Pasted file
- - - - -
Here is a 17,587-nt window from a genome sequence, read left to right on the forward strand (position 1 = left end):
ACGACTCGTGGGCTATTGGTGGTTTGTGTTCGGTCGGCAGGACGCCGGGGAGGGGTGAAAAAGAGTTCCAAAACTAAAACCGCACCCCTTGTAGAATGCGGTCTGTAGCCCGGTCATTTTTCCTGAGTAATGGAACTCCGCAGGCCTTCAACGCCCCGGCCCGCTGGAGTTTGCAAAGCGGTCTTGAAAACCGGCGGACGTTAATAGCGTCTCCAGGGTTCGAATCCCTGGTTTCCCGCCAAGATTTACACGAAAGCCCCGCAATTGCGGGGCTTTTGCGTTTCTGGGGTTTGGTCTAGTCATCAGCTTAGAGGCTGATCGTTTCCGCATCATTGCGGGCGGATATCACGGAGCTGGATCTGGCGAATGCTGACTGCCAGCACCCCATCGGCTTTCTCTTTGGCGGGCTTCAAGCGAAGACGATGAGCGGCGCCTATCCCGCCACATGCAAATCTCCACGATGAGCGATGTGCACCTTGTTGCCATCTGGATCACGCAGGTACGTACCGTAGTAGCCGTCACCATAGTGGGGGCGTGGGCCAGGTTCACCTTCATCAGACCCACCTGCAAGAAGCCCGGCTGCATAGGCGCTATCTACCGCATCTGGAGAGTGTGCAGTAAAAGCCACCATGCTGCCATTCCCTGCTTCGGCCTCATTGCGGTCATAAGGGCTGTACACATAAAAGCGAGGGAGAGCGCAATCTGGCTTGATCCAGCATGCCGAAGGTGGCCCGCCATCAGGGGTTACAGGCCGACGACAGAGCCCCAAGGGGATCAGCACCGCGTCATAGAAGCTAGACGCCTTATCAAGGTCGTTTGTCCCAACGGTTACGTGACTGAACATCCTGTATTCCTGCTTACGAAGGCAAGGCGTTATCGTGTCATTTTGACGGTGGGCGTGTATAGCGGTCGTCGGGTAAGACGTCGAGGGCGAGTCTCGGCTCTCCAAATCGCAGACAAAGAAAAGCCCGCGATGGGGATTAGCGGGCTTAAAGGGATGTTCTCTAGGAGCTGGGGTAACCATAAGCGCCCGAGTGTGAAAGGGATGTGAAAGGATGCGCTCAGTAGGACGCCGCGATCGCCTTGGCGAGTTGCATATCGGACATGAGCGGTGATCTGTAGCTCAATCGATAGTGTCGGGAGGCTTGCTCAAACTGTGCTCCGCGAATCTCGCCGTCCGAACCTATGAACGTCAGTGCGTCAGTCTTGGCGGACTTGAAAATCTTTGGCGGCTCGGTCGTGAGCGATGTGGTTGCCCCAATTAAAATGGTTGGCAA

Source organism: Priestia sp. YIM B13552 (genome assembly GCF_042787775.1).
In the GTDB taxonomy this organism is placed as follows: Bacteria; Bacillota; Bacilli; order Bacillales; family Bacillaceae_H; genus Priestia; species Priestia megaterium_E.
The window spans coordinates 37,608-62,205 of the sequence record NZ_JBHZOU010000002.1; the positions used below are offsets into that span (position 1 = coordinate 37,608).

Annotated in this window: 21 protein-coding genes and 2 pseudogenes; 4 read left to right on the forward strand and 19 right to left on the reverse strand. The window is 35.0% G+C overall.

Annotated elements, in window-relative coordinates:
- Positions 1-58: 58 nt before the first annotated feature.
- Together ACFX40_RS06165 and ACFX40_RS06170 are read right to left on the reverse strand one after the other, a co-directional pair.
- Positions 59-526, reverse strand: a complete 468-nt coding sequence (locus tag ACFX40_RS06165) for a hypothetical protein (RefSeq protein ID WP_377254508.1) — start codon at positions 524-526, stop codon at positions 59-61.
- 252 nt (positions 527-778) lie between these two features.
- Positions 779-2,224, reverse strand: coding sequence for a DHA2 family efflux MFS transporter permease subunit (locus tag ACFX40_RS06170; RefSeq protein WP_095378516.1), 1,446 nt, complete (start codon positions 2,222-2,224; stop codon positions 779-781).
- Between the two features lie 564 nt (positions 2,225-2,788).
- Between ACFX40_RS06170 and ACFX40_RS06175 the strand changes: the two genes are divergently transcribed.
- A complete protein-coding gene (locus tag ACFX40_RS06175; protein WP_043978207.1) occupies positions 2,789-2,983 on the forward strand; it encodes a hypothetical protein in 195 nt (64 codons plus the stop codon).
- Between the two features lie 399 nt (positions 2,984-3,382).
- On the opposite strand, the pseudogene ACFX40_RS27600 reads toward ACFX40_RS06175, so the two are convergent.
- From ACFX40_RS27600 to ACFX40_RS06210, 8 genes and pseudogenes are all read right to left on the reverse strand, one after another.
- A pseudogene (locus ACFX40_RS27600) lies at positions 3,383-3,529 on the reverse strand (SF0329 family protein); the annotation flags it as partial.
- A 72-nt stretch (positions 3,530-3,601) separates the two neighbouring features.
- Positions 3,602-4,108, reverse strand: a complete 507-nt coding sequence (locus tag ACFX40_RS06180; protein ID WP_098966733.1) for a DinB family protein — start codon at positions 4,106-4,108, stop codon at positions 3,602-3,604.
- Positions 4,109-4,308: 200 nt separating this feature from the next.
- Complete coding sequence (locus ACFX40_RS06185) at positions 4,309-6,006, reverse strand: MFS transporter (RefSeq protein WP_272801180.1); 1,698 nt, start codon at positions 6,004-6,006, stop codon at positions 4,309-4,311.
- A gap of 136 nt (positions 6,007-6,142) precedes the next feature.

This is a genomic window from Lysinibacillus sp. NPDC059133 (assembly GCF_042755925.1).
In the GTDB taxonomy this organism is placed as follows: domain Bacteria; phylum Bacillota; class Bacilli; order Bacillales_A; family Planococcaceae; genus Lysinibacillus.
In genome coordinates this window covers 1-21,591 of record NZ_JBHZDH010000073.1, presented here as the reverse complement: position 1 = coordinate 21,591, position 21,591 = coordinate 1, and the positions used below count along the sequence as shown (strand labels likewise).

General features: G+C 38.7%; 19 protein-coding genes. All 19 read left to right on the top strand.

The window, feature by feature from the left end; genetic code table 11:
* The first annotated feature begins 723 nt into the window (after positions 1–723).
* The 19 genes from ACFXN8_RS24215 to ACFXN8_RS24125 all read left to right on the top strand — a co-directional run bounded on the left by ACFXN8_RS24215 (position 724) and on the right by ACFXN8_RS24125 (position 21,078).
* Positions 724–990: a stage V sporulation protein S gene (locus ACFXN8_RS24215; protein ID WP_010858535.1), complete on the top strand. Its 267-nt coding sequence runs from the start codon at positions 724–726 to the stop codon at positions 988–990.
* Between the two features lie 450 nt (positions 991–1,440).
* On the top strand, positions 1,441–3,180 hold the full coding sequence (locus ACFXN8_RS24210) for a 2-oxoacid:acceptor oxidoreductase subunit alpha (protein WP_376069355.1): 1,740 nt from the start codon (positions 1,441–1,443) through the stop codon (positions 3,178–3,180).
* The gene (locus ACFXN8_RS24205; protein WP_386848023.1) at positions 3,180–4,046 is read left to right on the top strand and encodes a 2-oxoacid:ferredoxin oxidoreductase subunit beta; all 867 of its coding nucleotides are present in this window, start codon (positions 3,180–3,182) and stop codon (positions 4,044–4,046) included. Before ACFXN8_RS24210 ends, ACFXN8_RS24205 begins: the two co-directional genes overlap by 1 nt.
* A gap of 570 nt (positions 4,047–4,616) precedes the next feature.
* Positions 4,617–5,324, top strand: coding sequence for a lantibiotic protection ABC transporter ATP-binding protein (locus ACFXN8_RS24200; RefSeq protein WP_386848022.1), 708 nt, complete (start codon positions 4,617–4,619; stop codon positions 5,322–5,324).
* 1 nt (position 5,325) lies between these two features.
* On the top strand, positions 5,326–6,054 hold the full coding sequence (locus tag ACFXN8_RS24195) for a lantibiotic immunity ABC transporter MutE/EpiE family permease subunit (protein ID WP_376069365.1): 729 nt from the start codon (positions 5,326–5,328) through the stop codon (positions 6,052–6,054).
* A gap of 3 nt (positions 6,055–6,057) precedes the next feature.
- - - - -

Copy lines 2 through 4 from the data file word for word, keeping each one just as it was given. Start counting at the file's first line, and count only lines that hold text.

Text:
ACGACTCGTGGGCTATTGGTGGTTTGTGTTCGGTCGGCAGGACGCCGGGGAGGGGTGAAAAAGAGTTCCAAAACTAAAACCGCACCCCTTGTAGAATGCGGTCTGTAGCCCGGTCATTTTTCCTGAGTAATGGAACTCCGCAGGCCTTCAACGCCCCGGCCCGCTGGAGTTTGCAAAGCGGTCTTGAAAACCGGCGGACGTTAATAGCGTCTCCAGGGTTCGAATCCCTGGTTTCCCGCCAAGATTTACACGAAAGCCCCGCAATTGCGGGGCTTTTGCGTTTCTGGGGTTTGGTCTAGTCATCAGCTTAGAGGCTGATCGTTTCCGCATCATTGCGGGCGGATATCACGGAGCTGGATCTGGCGAATGCTGACTGCCAGCACCCCATCGGCTTTCTCTTTGGCGGGCTTCAAGCGAAGACGATGAGCGGCGCCTATCCCGCCACATGCAAATCTCCACGATGAGCGATGTGCACCTTGTTGCCATCTGGATCACGCAGGTACGTACCGTAGTAGCCGTCACCATAGTGGGGGCGTGGGCCAGGTTCACCTTCATCAGACCCACCTGCAAGAAGCCCGGCTGCATAGGCGCTATCTACCGCATCTGGAGAGTGTGCAGTAAAAGCCACCATGCTGCCATTCCCTGCTTCGGCCTCATTGCGGTCATAAGGGCTGTACACATAAAAGCGAGGGAGAGCGCAATCTGGCTTGATCCAGCATGCCGAAGGTGGCCCGCCATCAGGGGTTACAGGCCGACGACAGAGCCCCAAGGGGATCAGCACCGCGTCATAGAAGCTAGACGCCTTATCAAGGTCGTTTGTCCCAACGGTTACGTGACTGAACATCCTGTATTCCTGCTTACGAAGGCAAGGCGTTATCGTGTCATTTTGACGGTGGGCGTGTATAGCGGTCGTCGGGTAAGACGTCGAGGGCGAGTCTCGGCTCTCCAAATCGCAGACAAAGAAAAGCCCGCGATGGGGATTAGCGGGCTTAAAGGGATGTTCTCTAGGAGCTGGGGTAACCATAAGCGCCCGAGTGTGAAAGGGATGTGAAAGGATGCGCTCAGTAGGACGCCGCGATCGCCTTGGCGAGTTGCATATCGGACATGAGCGGTGATCTGTAGCTCAATCGATAGTGTCGGGAGGCTTGCTCAAACTGTGCTCCGCGAATCTCGCCGTCCGAACCTATGAACGTCAGTGCGTCAGTCTTGGCGGACTTGAAAATCTTTGGCGGCTCGGTCGTGAGCGATGTGGTTGCCCCAATTAAAATGGTTGGCAA

Source organism: Priestia sp. YIM B13552 (genome assembly GCF_042787775.1).
In the GTDB taxonomy this organism is placed as follows: Bacteria; Bacillota; Bacilli; order Bacillales; family Bacillaceae_H; genus Priestia; species Priestia megaterium_E.